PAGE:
Bong Go to DTI: More livelihood opportunities for poor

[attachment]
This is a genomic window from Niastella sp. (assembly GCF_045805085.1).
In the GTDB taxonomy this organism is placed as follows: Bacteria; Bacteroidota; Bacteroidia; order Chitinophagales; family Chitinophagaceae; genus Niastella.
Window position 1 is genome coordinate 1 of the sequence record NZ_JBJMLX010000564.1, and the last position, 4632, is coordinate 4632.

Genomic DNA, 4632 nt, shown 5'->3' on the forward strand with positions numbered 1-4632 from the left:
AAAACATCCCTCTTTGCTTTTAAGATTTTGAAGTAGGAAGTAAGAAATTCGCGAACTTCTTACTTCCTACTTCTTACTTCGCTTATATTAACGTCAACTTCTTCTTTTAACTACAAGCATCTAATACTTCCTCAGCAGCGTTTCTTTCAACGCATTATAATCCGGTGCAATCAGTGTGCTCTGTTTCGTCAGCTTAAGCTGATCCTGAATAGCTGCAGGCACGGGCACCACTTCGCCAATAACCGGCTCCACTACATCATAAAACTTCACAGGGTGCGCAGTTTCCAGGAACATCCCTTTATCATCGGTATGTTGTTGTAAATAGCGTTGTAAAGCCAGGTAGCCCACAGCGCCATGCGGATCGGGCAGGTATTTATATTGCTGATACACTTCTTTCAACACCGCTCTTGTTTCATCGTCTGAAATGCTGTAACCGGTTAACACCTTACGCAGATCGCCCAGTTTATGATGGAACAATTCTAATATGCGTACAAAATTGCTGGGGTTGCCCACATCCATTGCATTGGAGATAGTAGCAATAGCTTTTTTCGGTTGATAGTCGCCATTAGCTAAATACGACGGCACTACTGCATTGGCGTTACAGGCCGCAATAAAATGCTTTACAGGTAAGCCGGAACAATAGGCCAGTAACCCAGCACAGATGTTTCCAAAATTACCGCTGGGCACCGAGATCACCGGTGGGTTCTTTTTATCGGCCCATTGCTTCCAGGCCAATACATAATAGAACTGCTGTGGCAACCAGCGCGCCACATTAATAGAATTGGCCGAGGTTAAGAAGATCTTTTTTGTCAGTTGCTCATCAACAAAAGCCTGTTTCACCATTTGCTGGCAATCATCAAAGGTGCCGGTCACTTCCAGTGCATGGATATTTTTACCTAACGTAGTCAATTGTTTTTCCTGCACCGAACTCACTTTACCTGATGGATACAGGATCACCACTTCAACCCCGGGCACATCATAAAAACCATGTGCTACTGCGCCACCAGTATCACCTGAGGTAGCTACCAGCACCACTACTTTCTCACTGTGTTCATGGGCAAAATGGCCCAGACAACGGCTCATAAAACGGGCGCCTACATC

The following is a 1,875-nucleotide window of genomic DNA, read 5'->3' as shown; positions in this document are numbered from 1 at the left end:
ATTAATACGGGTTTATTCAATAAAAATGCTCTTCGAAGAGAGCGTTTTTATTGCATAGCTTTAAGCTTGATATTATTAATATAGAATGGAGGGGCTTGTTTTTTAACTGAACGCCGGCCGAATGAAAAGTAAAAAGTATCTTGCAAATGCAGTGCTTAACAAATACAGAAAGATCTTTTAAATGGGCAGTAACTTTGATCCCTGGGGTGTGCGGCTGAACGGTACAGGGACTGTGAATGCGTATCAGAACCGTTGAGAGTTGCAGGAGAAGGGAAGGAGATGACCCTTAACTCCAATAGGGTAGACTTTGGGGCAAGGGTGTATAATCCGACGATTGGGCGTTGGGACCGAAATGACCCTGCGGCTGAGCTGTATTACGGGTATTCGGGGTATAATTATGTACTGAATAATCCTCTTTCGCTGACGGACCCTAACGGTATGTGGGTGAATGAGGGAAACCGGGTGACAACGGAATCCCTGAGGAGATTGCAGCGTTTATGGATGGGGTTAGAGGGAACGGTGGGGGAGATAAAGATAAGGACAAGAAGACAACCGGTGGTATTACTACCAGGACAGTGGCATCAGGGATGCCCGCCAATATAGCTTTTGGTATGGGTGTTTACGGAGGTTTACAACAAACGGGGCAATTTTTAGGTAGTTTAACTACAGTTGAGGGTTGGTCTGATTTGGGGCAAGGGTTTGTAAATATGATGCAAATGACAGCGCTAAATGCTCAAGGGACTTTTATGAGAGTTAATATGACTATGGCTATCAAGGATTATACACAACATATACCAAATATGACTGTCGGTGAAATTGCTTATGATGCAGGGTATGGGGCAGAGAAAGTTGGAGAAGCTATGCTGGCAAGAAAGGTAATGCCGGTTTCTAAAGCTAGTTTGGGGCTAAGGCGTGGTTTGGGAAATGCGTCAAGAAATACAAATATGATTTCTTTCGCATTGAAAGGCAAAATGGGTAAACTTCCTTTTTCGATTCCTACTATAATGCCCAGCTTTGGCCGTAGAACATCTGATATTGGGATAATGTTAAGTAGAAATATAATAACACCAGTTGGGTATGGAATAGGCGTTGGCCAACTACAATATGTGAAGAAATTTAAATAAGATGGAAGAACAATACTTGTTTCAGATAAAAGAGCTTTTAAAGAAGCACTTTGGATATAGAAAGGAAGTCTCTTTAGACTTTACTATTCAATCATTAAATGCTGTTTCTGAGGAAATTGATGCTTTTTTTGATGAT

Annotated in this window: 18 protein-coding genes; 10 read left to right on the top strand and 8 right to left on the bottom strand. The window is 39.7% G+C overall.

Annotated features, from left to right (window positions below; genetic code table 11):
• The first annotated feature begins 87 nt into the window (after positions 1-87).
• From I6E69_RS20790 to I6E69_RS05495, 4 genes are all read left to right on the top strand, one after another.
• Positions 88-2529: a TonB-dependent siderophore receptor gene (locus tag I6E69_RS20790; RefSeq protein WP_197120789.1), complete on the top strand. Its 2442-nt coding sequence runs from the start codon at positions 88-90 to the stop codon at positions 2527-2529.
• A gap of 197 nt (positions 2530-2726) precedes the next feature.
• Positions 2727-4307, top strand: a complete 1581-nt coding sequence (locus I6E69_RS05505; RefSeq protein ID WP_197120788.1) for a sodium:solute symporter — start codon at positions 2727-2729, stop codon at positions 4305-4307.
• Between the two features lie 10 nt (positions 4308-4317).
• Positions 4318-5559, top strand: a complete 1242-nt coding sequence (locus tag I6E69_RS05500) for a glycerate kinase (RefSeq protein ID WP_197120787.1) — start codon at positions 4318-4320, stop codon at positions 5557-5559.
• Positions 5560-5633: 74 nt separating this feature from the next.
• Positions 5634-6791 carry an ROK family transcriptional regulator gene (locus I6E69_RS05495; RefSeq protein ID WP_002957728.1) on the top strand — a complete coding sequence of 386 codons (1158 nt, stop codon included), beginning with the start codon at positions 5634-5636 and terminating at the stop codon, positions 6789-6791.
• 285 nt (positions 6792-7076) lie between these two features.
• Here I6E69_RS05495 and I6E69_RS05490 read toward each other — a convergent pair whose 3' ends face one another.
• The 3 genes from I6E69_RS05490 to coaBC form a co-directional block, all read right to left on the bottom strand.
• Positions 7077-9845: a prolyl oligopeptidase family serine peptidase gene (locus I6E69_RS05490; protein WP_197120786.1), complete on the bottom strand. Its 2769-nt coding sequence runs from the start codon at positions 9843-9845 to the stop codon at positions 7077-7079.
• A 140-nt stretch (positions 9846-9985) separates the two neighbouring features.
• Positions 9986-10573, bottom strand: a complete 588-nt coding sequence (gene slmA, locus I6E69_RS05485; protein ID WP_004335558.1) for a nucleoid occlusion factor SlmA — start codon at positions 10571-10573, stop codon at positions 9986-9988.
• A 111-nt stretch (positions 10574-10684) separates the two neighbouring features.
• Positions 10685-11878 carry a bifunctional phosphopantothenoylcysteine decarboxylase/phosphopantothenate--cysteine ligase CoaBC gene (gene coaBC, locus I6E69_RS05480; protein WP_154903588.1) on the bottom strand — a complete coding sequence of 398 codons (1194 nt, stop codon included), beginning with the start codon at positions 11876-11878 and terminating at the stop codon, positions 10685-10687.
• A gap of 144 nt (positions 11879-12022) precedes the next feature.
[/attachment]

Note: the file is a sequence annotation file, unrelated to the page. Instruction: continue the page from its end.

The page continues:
Senator Christopher “Bong” Go expressed his support for the proposed budget for the Department of Trade and Industry (DTI) and its attached agencies during the Senate Finance sub-committee hearing on Tuesday, 3 October. He however appealed to the concerned agencies of government, particularly DTI, to address rising prices of commodities, mitigate the impact of inflation, and provide more livelihood opportunities for the poor to help them recover from the pandemic and other recent crises. “Bigyan po ninyo ng mas maraming oportunidad na makabangon ang mga mahihirap. Ang maayos na kabuhayan ang isa sa mga magiging susi sa pagginhawa ng pamumuhay ng bawat pamilyang Pilipino,” he explained. “Trabaho po ng DTI na bantayan rin ang mga presyo ng bilihin lalo na ngayon na lumalala ang inflation. Bagamat hindi natin kontrolado ang global factors na nagdudulot nito, sikapin dapat ng gobyerno na pagaanin ang hirap na dinadala ng ating mga kababayang pinakanangangailangan,” he appealed. Go’s stance comes in the wake of the recent Pulse Asia survey, conducted from 10 to 14 September, which showed that poverty and inflation were identified as two of the most pressing concerns. It is for this reason that the senator has urged the government to prioritize the creation of better job opportunities as a crucial step towards alleviating the suffering of the people and stabilizing the country's economy. “Nais kong iparating ang aking suporta para sa proposed budget at mga programa ng DTI. Ang DTI ay may malaking papel sa pagpapalago ng ating ekonomiya at pagpapabuti ng kalagayan ng ating mga negosyante at manggagawa,” said Go. Through Senator Mark Villar who presided over the budget hearing, Go manifested his support for DTI as it plays a pivotal role in shaping the economic landscape of the country, considering that it is responsible for crafting and implementing policies, programs, and projects that promote a competitive and innovative business environment. “Sa pagtugon sa mga hamon ng kasalukuyang panahon, napakahalaga na maglaan tayo ng sapat na pondo para sa DTI upang maipagpatuloy nila ang kanilang mahalagang mga proyekto at programa. Sa tulong ng mga programa ng DTI, mas mapapaunlad natin ang sektor ng negosyo sa bansa at mas magkakaroon tayo ng mas maraming pagkakataon para sa trabaho at kabuhayan,” he added. Moreover, Go said that the department is entrusted with the vital task of supporting micro, small, and medium enterprises (MSMEs) that constitute the backbone of the Philippine economy. These businesses are crucial in generating employment and driving economic growth. Go highlighted Republic Act No. 11960, or the One Town, One Product (OTOP) Philippines Act. Authored and co-sponsored by Go, the OTOP Philippines Program is a government-led initiative that allows each town or city in the country to capitalize on a unique product or service that embodies its identity, culture, and traditions. “Sa tulong ng batas na ito, ating pinapalakas ang mga lokal na negosyo sa bawat bayan at siyudad sa bansa. Ipinapaabot natin sa kanila ang suporta na kinakailangan nila upang mapanatili ang kanilang operasyon at maabot ang mas malawak na merkado,” Go said, adding that by leveraging local resources, the program not only invigorates economic activities but also fosters cultural preservation. Meanwhile, Go also co-sponsored Senate Bill No. (SBN) 2021, which aims to institutionalize the Shared Service Facilities (SSF) project under DTI. The proposed measure seeks to amend RA 6977 or the Magna Carta for Small Enterprises as amended by RA 9501, also known as the Magna Carta for MSMEs. If enacted, the SSF program would offer more cost-effective solutions to MSMEs by providing access to shared facilities and services that will help them improve the quality and productivity of their products, including equipment, tools, and machinery that they can use to upgrade their production processes that are typically expensive for individual MSMEs. During the previous administration, Go advocated for the Pangkabuhayan sa Pagbangon at Ginhawa (PPG) program which seeks to aid micro, small, and medium enterprises in crises and provide livelihood opportunities to more Filipinos. “Sa programang ito, tuturuan ang mga benepisyaryo na magnegosyo at bibigyan ng suporta para palaguin ito. Masarap sa pakiramdam kapag pinaghirapan at pinagpawisan ang iyong negosyo, napalago ito, at naiuwi sa pamilya ang kinita mula dito,” he said. He continues to support the implementation of the program to help more Filipinos in need of government support amid trying times. Last year, Go successfully appealed for the budget allocation for the PPG program during the deliberations on the 2023 budget of the DTI. “Marami pong nawalan ng trabaho, maraming nagsara na negosyo dahil po sa pandemya kaya naman napakahalagang maipagpatuloy ang programang ito,” he said. “Isa itong paraan upang maipakita natin ang ating malasakit sa mga Pilipinong apektado ng iba't ibang krisis, mula sa nakaraang pandemya hanggang sa mga kasalukuyang kalamidad, at mabigyan sila ng bagong pag-asa na magkaroon ng maayos na kabuhayan,” he added. Furthermore, Senator Go filed SBN 420, which aims to establish the Rural Employment Assistance Program (REAP) that will be operated under the purview of the Department of Labor and Employment (DOLE). The primary objective of this proposed program is to offer temporary employment opportunities to individuals experiencing economic hardships, poverty, displacement, or seasonal unemployment. By creating such opportunities, REAP can assist those affected in achieving financial stability during challenging periods. The post Bong Go to DTI: More livelihood opportunities for poor appeared first on Daily Tribune......»»